Sunday, December 30, 2007

On the structure available to possible worlds.

Page Navigator>>
1. On First Cause
2. First steps: The General Principle of Equivalence
3. Building a sturdy ontology.
4. The cataclysm that attends the General Principle of Equivalence
5. On the structure available to possible worlds.

6. Boundary conditions of the world - the Cartesian view.
7. On denoting and the laws of thought.
8. Something for nothing, and why this is not absurd.

5. On the structure available to possible worlds.
Having set up an appropriate and sturdy ontology that conforms to the Method of Doubt, and identified that there is a challenge relating to the bundle view of properties, now the meditator is in a position to reconsider the Cartesian system, namely, the General Principle of Equivalence and other possible elements of the ontology. Let us note some aspects that we don’t yet know about the system.

Firstly, while we have identified a problem for bundling, this does not mean that there are no bundles. The system certainly may be bundled, and it may be bundled into a whole. Our challenge is to find how this bundling might be brought to the system, given that the Totality admits no change to the Totality. A trivial solution is that there is just one bundle, the bundle that is the General Principle of Equivalence. Of course this does not account for the meditator, except in the unusual solution that the Meditator is in some way an expression of the General Principle of Equivalence.

Also, we don’t know how many assets there are. The idea of none, one and many, a foundation for concepts of number, remain as supposed denotations (ie words that refer to supposed things) of a state of affairs in the Cartesian system, presently only a part of the possible ontology (see Building a Sturdy Ontology) . A hope is that with further investigation, this idea of none, one and many may gain better meaning. By anchoring terms in the system itself, as is implied by the conditions of denotation, what we seek is to find a synthesis of meaning that provides a singular understanding of each term in the context of the system.

In so doing, we will be in a position to determine some particulars about assets of the system, which for the Cartesian Meditator seem, at least at the outset, to be windowless. By ‘windowless’ I mean that to somehow actively sample a pure asset, as we might do with a chemical, is denied us. To do so would affect its status of pure/minimal asset, which is contradictory to the General Principle of Equivalence.

Lastly, we don’t know the position of the Meditator in this system. For surely there is a Meditator, as part of the Totality, and denial of the Meditator has been proven to be impossible under Cartesian doubt, as was argued by Descartes (Broughton 2002; Descartes 1995, 2003). This aspect must be left until last, and can only be answered in a simplistic form for the present. Loosely, here stated without proof, and only because I know where this blog is going, the answer is that the Meditator exists as an evolving part of the Totality. The Meditator is a finite and connected series of states, each iteration of which is driven by the action of the GPE noumenon (the condition of the world that the GPE models).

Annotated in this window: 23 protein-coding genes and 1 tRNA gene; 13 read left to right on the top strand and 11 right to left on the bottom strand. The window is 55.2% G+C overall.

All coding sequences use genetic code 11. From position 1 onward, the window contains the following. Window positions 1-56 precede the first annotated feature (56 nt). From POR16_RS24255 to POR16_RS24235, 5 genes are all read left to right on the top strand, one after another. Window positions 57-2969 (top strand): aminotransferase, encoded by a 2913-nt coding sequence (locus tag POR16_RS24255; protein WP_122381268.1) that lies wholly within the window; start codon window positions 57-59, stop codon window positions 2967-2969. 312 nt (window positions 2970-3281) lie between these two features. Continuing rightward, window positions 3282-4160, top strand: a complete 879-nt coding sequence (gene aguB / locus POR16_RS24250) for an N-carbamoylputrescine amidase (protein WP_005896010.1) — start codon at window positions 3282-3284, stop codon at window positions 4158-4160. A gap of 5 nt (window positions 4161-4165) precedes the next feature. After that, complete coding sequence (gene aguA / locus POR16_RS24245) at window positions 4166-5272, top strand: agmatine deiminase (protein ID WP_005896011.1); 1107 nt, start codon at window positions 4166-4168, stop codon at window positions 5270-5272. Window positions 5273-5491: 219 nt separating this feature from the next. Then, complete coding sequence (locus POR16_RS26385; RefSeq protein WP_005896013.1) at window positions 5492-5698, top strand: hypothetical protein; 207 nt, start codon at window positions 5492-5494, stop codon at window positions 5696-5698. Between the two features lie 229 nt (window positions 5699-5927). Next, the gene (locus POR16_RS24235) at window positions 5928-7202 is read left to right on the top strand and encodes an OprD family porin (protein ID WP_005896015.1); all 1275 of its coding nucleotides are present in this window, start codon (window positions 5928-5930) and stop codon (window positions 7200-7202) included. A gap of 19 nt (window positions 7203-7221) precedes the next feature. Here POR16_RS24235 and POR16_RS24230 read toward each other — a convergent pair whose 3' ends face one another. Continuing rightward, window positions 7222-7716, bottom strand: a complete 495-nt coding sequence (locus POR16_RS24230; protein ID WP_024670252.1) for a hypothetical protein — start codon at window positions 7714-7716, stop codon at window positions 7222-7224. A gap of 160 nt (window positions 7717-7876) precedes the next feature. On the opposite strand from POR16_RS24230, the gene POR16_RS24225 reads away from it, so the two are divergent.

In essence, we don’t yet know any particulars of the world. A place to start is to consider the possibility that the world is in fact empty. I do so to examine whether the methodological principle that propels the empty world to the top of the agenda (Sorensen 2004) is valid.
Sorensen explains the idea (2004, n.p. his emphasis) :
To prevent the intrusion of superfluous entities, one might demand that metaphysicians start with the empty world and admit only those entities that have credentials. This is the regime imposed by Rene Descartes. He clears everything out and then only lets back in what can be proved to exist.
So the expectation of an empty world, underpinned by the method of doubt is a valid consideration. The onus of proof is incumbent upon those who would have that there is something. But we must be very careful here by what we mean empty. We have already shown that the minimal ontology includes at least the condition that the GPE models and the Meditator.

But the world may once have been empty. More formally, there is no support for the idea that the Meditator has any special relevance to the existence of the world. While the formal GPE statement relies on a Meditator to consider it, for it to have meaning, because the GPE noumenon applies to everything at every level, it exists independent of there being a Meditator to think about its existence. That is, and this is important, the condition the GPE models, necessarily exists, no matter what other actual states might be.

Sorensen, R 2003, 'Vagueness', in EN Zalta (ed.), The Stanford Encyclopedia of Philosophy Fall 2003 edn,

---- 2004, 'Nothingness', in EN Zalta (ed.), The Stanford Encyclopedia of Philosophy Spring 2004 edn,

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